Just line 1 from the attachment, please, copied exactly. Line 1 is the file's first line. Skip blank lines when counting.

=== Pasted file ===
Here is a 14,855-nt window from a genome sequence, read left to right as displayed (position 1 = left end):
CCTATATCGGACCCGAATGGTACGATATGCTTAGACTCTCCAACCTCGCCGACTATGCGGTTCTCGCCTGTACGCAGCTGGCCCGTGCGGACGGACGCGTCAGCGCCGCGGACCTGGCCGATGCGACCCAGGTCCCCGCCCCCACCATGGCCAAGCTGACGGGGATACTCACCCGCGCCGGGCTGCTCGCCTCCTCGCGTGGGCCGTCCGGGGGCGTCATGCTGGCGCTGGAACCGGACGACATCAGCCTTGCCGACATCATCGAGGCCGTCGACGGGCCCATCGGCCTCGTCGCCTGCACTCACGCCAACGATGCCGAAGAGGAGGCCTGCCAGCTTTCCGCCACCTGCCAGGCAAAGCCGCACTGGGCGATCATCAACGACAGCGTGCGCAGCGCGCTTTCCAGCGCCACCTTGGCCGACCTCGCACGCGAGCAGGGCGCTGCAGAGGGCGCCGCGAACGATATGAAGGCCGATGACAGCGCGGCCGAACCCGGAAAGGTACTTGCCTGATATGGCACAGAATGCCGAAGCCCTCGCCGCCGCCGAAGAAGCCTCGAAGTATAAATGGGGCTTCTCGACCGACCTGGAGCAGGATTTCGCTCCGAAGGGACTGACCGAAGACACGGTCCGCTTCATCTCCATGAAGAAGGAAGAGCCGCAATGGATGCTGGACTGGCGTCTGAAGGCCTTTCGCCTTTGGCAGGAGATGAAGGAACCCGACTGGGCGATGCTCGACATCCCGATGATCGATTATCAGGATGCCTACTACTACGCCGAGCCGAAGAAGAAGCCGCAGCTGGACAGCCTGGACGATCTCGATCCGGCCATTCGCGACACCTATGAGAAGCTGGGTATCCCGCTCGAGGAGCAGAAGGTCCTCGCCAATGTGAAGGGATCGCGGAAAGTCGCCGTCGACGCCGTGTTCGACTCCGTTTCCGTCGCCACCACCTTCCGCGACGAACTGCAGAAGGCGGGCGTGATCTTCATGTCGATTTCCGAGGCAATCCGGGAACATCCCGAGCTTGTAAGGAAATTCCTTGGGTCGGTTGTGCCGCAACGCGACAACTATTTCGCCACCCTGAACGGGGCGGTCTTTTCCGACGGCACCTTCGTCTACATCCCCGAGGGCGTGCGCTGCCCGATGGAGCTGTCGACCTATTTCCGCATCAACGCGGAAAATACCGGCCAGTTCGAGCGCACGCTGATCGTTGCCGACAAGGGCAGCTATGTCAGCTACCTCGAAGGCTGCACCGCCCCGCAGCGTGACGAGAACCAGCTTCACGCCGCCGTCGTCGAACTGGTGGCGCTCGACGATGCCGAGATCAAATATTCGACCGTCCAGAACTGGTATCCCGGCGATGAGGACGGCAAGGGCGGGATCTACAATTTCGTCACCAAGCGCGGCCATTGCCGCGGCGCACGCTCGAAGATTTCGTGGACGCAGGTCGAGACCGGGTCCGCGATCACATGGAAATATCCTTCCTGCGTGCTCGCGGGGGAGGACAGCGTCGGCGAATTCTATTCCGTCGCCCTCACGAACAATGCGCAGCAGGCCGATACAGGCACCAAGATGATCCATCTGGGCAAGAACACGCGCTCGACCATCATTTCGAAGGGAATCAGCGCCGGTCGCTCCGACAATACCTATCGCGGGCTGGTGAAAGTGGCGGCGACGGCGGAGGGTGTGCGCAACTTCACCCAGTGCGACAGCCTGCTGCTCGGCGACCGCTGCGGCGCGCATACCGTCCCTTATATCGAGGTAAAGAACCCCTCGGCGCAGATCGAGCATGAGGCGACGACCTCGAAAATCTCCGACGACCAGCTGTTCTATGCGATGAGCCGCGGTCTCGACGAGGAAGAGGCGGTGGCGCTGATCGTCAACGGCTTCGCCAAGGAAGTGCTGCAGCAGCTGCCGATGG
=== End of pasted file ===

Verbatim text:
Here is a 14,855-nt window from a genome sequence, read left to right as displayed (position 1 = left end):